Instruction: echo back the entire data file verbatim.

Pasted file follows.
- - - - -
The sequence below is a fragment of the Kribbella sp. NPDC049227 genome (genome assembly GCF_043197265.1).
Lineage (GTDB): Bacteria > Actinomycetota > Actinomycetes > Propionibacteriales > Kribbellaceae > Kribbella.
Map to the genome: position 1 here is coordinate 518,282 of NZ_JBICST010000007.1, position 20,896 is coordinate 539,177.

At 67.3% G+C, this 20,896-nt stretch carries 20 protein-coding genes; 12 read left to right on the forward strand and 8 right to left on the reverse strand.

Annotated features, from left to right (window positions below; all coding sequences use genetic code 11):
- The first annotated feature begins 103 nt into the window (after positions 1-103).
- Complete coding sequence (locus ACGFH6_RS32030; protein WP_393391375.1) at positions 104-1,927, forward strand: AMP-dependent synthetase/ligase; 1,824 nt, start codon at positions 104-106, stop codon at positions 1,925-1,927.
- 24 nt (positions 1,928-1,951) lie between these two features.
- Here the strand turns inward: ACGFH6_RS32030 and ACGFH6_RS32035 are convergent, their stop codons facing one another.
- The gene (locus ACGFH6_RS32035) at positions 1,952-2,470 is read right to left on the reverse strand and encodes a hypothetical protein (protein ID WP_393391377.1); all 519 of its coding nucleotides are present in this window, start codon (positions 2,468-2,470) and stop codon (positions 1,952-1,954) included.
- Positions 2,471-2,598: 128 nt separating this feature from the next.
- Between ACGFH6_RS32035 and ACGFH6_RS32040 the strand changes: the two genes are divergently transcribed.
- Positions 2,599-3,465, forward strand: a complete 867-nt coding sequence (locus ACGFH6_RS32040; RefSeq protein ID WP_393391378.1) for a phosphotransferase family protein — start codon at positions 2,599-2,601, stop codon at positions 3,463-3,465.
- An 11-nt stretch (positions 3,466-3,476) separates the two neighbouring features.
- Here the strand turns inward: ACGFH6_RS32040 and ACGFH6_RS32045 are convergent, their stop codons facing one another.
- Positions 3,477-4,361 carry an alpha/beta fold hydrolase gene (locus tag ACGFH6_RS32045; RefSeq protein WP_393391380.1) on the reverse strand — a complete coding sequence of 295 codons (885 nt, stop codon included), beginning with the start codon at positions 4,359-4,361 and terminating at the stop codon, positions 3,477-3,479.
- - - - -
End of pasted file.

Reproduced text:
The sequence below is a fragment of the Kribbella sp. NPDC049227 genome (genome assembly GCF_043197265.1).
Lineage (GTDB): Bacteria > Actinomycetota > Actinomycetes > Propionibacteriales > Kribbellaceae > Kribbella.
Map to the genome: position 1 here is coordinate 518,282 of NZ_JBICST010000007.1, position 20,896 is coordinate 539,177.

At 67.3% G+C, this 20,896-nt stretch carries 20 protein-coding genes; 12 read left to right on the forward strand and 8 right to left on the reverse strand.

Annotated features, from left to right (window positions below; all coding sequences use genetic code 11):
- The first annotated feature begins 103 nt into the window (after positions 1-103).
- Complete coding sequence (locus ACGFH6_RS32030; protein WP_393391375.1) at positions 104-1,927, forward strand: AMP-dependent synthetase/ligase; 1,824 nt, start codon at positions 104-106, stop codon at positions 1,925-1,927.
- 24 nt (positions 1,928-1,951) lie between these two features.
- Here the strand turns inward: ACGFH6_RS32030 and ACGFH6_RS32035 are convergent, their stop codons facing one another.
- The gene (locus ACGFH6_RS32035) at positions 1,952-2,470 is read right to left on the reverse strand and encodes a hypothetical protein (protein ID WP_393391377.1); all 519 of its coding nucleotides are present in this window, start codon (positions 2,468-2,470) and stop codon (positions 1,952-1,954) included.
- Positions 2,471-2,598: 128 nt separating this feature from the next.
- Between ACGFH6_RS32035 and ACGFH6_RS32040 the strand changes: the two genes are divergently transcribed.
- Positions 2,599-3,465, forward strand: a complete 867-nt coding sequence (locus ACGFH6_RS32040; RefSeq protein ID WP_393391378.1) for a phosphotransferase family protein — start codon at positions 2,599-2,601, stop codon at positions 3,463-3,465.
- An 11-nt stretch (positions 3,466-3,476) separates the two neighbouring features.
- Here the strand turns inward: ACGFH6_RS32040 and ACGFH6_RS32045 are convergent, their stop codons facing one another.
- Positions 3,477-4,361 carry an alpha/beta fold hydrolase gene (locus tag ACGFH6_RS32045; RefSeq protein WP_393391380.1) on the reverse strand — a complete coding sequence of 295 codons (885 nt, stop codon included), beginning with the start codon at positions 4,359-4,361 and terminating at the stop codon, positions 3,477-3,479.